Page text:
THE SOLEMNITY OF THE MOMENT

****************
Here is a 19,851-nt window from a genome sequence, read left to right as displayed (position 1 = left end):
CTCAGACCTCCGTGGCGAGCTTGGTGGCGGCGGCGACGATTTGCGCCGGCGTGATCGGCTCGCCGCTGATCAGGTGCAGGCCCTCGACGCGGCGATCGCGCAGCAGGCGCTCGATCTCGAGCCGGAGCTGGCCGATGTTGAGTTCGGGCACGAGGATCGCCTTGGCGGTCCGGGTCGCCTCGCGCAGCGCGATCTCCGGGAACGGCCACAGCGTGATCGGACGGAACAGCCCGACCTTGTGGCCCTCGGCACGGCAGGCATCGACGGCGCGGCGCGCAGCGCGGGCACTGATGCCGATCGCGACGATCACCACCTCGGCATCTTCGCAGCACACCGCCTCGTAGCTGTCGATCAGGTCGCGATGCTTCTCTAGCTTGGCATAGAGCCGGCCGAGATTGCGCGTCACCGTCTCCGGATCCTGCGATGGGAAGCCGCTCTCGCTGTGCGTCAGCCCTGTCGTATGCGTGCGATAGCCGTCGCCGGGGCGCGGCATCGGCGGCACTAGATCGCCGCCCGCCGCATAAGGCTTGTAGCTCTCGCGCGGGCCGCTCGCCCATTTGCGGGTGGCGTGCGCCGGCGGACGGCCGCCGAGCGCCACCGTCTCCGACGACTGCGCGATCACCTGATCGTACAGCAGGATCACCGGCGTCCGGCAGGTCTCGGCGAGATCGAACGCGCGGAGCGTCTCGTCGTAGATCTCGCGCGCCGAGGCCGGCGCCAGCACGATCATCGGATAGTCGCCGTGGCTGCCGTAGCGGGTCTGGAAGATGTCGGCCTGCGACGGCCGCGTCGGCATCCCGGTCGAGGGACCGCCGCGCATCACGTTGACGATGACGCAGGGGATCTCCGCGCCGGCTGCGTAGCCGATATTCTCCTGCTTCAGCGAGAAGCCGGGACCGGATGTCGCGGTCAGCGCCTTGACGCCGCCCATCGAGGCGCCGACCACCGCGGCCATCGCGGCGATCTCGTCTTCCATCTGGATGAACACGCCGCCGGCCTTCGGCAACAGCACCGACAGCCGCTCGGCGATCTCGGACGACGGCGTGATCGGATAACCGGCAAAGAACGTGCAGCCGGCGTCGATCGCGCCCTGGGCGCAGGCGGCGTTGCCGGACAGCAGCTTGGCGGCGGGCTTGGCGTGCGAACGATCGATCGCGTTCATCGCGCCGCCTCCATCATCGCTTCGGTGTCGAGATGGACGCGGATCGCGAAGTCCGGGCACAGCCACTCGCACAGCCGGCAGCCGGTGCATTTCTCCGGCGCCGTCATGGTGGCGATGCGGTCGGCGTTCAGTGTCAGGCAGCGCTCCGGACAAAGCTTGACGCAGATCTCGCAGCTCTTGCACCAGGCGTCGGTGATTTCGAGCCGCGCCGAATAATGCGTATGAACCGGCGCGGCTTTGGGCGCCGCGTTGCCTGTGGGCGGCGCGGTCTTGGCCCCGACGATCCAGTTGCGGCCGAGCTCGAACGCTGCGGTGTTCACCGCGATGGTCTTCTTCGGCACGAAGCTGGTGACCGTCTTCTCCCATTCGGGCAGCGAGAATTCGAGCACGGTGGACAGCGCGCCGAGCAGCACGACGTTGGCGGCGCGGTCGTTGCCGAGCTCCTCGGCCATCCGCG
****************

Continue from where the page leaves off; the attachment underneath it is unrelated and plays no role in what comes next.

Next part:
I read in some article that for maximum health you should hug and be hugged 14 times a day by someone you love. “Fourteen!” said Dylan. “That’s a lot of hugs.” Some days I am militant about the number. I’ll appear before Dylan in staunch position and block his passageway. “Fourteen,” I remind him. “Today we’ve not yet even had one! I am ready to receive my hug.” Dylan will concede but sometimes negligently. He’ll with open secrecy text behind my back and use the free hand to pat me in a distracted and casual attempt to reassure me that all is on track. I let the distraction hugs mostly slide and only once in a while critique the poorness of the show. When I am too soft on hug crime, Dylan will make moves prematurely to leave. I then stiffen my body up, set my face to a bold expression of maximum angst and declare, “THE HUG ISN’T OVER YET.” The door slam record scratch drama of my loud announcement snaps Dylan back into the solemnity of the moment. “Jesus,” he says, “you are a Hug Nazi.” “13 MORE TO GO,” I say in a voice like I always totally know the number without explicit counting. And so we hug. We never actually make it daily to 14 but we get some good ones in there. It’s a very nice time. Hugs. They matter.